Saturday, June 07, 2008

World War I Letter to Edward James Early of Wisconsin 1918

February 3, 1918

My Dear Captain:-

It is indeed a pleasure to receive such a letter as you write and your
cheering words deserve a much more speedy reply than I am sending.
However, as you may easily realize we are intensely active about now and
personal pleasures such as writing have to be cast aside.

Since I last wrote several real things have occurred to me up until
recently. I have been doing work on all kinds of trench warfare materiel.
One interesting thing was a visit to a British Trench Mortar school. At
this school I had an opportunity to study not only British guns but also
the various types that make up the British forces. My hat is off to the
Australians and our cousin the Canadians.

But this experience, interesting and exciting as it was, has been put
very far in the background by a more recent trip of mine. As I say I had
been handling trench warfare material in general but it seems that a
letter was received by the General that gave away my past history as an
“expert” on pyrotechnics and now, among other things, I am in full charge
of this interesting phase of the work. As a result when a call was made
for some one to go to the front lines to look into the subject, I was
hurried away and in a few hours stood gazing across “No man’s land” into
the German lines and beyond to their communications trenches. God, man,
it was fascinating and I shall never forget that first glimpse of what we
have all read about for nearly four years. Machine guns and rifles were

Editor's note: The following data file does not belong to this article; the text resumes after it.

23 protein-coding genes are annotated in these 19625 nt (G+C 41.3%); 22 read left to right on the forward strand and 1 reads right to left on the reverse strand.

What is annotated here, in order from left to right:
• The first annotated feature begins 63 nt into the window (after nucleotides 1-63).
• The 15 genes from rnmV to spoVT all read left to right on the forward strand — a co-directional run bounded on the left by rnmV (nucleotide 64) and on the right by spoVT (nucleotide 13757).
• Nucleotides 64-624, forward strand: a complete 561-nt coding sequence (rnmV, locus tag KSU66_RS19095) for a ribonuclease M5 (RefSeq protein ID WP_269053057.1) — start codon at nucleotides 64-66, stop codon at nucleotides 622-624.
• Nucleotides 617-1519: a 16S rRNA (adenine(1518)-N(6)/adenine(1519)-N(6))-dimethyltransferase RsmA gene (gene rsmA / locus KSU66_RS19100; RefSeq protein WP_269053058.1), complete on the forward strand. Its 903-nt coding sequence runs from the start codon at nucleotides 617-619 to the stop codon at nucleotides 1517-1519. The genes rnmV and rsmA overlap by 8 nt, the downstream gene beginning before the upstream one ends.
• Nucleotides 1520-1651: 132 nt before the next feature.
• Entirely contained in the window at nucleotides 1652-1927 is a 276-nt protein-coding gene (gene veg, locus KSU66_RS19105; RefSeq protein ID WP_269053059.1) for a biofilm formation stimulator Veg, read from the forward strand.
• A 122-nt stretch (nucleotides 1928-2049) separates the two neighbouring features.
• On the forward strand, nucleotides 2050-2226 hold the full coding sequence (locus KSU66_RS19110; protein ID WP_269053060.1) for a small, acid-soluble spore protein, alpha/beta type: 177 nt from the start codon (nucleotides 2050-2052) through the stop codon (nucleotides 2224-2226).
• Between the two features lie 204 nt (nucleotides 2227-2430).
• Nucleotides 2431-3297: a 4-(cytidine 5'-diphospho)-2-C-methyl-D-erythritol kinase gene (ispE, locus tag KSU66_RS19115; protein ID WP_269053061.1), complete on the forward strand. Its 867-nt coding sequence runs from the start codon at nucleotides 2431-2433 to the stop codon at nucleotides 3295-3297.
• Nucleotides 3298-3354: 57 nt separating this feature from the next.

spitting away and now and then the big guns would boom. We left the car
in a certain spot in a certain town one day and the next day when we
returned that spot was a big shell hole. The dear little message arrived
during the night. As my work was of a special character and as the place
was not particularly healthy we did not stay long. We just got back to a
safer area when the artillery duel started up.

I learned a good bit about fireworks which I expect to supplement next
week with a visit to a large French factory. In regard to the Rifle Light
fired from the V. B. Tromblon the blank cartridges ought to be attached
to the light by a wire on something with about two extra cartridges to a
box of say thirty lights. The Very Pistol of the ten gauge variety is, I
am afraid, too small for signal, which when the air is full of dust and
smoke. The 25 mm or 1” of the French is better unless the light of your
pistol is more powerful. I would advise trying it out by comparison if
you have the French material. If not get Ragsdale to either wire for some
or send over some pistols and lights right away and I will do it. I wish
you would send me a list of markings on the boxes the different pieces
are packed in and also the markings on the pieces themselves. In regard
to the 35 mm Pistol of which I have cabled several times, it is
absolutely necessary for aviation as the other is too small. Only